Misshoolie
Posted - 10 August 2018 15:18
Report as offensive
Oh fgs srsly


To summarise :

"We can't socialise and get to know the more senior lawyers over a fun night gawping at trafficked women anymore without someone getting all #metoo about it"

Ok dude



Capt Haddock
Posted - 10 August 2018 15:20
Report as offensive
he reasonable basis meaning he cant be trusted, yeah I know m8

so the underlying presumption always is that men are creepy.

Another sound observation
Captain Mal
Posted - 10 August 2018 15:22
Report as offensive
I remember years ago a female friend (we were trainees at different firms) telling
Me how she ended up in a strip club with a bunch of male lawyers and trainees after a night of drinking. She’d had a great time and did not think there was anything inappropriate about the evening. Another female trainee might have been upset and thought the whole thing was misogynistic and degrading. In today’s environment it doesn’t make sense for a group like that to risk taking a woman with them because they don’t know if she will react like my friend (who later qualified in that dept) or destroy all their careers and put them in ROF news with one complaint (or even worse wait till she didn’t get a qualification offer and then complain).


heh, didn't you have a worse example you could have brought up?

No friends who were raped while drunk but then fell in love with their attackers?
Hot Felon
Posted - 10 August 2018 15:27
Report as offensive
Hoolie' did I see you outside Burgess Salmon the other day?
struandirk
Posted - 10 August 2018 15:28
Report as offensive
Heh@Captain Mal
Misshoolie
Posted - 10 August 2018 15:28
Report as offensive
I doubt it tarquin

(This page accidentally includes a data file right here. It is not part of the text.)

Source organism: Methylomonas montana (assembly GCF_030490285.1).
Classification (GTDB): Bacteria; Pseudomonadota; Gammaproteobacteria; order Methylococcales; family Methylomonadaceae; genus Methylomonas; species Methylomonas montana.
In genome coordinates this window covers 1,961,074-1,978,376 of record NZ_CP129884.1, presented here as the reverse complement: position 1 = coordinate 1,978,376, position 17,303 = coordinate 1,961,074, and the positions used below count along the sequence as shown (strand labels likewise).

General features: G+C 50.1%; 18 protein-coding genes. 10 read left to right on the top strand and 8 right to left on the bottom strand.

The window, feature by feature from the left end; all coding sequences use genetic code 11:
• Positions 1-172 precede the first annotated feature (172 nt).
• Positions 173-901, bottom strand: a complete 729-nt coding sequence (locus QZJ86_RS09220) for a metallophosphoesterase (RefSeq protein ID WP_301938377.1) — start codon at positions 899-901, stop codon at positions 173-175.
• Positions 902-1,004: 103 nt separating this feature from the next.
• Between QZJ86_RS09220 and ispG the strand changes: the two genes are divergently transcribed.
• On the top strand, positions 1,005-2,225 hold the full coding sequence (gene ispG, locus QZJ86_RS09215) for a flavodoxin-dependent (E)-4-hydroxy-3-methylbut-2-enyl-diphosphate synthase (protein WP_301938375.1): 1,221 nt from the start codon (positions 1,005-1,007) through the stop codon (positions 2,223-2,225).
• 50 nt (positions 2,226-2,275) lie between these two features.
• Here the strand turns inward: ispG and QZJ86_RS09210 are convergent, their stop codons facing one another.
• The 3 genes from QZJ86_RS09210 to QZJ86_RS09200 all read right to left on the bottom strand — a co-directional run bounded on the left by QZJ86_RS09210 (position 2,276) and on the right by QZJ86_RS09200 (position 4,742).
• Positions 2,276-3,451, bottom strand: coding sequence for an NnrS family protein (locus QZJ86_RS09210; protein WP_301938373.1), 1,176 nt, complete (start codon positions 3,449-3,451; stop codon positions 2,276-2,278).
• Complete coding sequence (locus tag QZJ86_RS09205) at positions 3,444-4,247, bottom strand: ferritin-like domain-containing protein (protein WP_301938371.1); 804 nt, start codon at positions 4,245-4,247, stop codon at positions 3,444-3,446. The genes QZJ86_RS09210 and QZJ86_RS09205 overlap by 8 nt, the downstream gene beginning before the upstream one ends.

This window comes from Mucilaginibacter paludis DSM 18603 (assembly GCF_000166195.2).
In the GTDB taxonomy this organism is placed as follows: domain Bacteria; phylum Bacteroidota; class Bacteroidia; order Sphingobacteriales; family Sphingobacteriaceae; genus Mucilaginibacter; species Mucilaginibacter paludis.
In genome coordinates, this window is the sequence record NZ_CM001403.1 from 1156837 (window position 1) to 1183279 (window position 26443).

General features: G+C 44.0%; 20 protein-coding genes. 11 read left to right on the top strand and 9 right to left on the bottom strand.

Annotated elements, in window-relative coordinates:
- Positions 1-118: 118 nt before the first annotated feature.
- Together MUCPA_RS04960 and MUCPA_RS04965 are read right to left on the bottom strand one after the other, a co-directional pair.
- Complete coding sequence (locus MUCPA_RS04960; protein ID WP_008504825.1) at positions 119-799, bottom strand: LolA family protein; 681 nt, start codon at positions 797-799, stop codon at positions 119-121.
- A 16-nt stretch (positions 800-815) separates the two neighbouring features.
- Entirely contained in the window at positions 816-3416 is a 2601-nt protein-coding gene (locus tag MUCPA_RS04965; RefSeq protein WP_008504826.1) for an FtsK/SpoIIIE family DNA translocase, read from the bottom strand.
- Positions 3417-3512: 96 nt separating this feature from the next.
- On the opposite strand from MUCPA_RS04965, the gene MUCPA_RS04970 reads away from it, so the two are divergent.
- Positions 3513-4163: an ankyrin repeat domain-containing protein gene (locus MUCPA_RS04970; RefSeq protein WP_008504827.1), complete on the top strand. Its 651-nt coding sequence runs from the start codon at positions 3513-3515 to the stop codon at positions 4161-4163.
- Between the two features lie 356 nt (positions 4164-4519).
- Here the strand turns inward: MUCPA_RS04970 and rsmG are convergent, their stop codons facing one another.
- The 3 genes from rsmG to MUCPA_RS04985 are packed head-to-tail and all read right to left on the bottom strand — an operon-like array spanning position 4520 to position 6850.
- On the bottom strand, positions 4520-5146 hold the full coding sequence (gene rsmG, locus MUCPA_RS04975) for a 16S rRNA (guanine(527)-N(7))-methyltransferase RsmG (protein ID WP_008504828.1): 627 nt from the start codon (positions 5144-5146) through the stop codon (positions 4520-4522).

bezel without a cause
Posted - 10 August 2018 15:30
Report as offensive
If it’s coffee and dates, sure. But we get that here for free every day of the year.
Hot Felon
Posted - 10 August 2018 15:55
Report as offensive
I did ask the girl whether she was Hoolie

I just assumed you were playing hard to get
Oslama
Posted - 10 August 2018 16:56
Report as offensive
Top tip: get round this by employing no women
Crazy Puppy
Posted - 10 August 2018 17:20
Report as offensive
The issue is almost always post work drinks. I have never had any problems in the workplace, but I have had a female colleague try and snog me when we were the only two people left on a work nights out.

I also had a chance meeting in a bar with a very senior female lawyer who was a bit drunk and probably a bit inappropriate. I just laughed it off as bantz but if it was the other way round it could easily have been a #metoo moment.

I used to be a cop before I qualified as a solicitor. I didn't like dealing with females when I was single crewed. It's all too easy for someone to make a complaint that you tried to touch them up during the arrest and next thing you know you are removed from front line duties pending investigation.
Oslama
Posted - 10 August 2018 17:25
Report as offensive
Blimey its the rozzers!
Massive fuckwit
Posted - 10 August 2018 18:57
Report as offensive
Clearly there's no need to treat all female colleagues as fruit loops. Just the one's whose borderline/ actually unhinged behaviour suggests they might be. Better to have a false positive than a false negative when it comes to this kind of thing.
fumio
Posted - 10 August 2018 20:46
Report as offensive
Absolute state of this.
The Nutsacker Ballet
Posted - 11 August 2018 07:26
Report as offensive
"there would only be a 'metoo' concern if said partner engaged in bad behaviour. metoo doesn't mean that men can't have coffee with women"

This is a good post. No, it hasn't become a difficult time in which to be a man/a high profile man/a law firm partner. It's just become a more difficult time in which to be abusive. Good.